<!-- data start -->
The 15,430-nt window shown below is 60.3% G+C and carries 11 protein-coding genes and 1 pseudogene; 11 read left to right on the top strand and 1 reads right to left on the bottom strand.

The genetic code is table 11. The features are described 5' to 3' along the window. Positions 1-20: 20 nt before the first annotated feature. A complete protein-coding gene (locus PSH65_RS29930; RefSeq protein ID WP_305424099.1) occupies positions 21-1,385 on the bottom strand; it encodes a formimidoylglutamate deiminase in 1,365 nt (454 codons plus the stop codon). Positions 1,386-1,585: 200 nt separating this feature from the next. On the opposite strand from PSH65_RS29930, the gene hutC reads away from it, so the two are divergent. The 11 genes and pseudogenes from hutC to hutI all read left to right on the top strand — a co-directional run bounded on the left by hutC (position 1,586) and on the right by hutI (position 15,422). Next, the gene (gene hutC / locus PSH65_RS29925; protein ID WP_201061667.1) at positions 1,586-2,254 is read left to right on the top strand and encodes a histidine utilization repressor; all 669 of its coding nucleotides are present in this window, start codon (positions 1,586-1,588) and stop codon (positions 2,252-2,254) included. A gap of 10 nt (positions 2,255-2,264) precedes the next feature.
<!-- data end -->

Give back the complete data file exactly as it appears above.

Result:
The 15,430-nt window shown below is 60.3% G+C and carries 11 protein-coding genes and 1 pseudogene; 11 read left to right on the top strand and 1 reads right to left on the bottom strand.

The genetic code is table 11. The features are described 5' to 3' along the window. Positions 1-20: 20 nt before the first annotated feature. A complete protein-coding gene (locus PSH65_RS29930; RefSeq protein ID WP_305424099.1) occupies positions 21-1,385 on the bottom strand; it encodes a formimidoylglutamate deiminase in 1,365 nt (454 codons plus the stop codon). Positions 1,386-1,585: 200 nt separating this feature from the next. On the opposite strand from PSH65_RS29930, the gene hutC reads away from it, so the two are divergent. The 11 genes and pseudogenes from hutC to hutI all read left to right on the top strand — a co-directional run bounded on the left by hutC (position 1,586) and on the right by hutI (position 15,422). Next, the gene (gene hutC / locus PSH65_RS29925; protein ID WP_201061667.1) at positions 1,586-2,254 is read left to right on the top strand and encodes a histidine utilization repressor; all 669 of its coding nucleotides are present in this window, start codon (positions 1,586-1,588) and stop codon (positions 2,252-2,254) included. A gap of 10 nt (positions 2,255-2,264) precedes the next feature.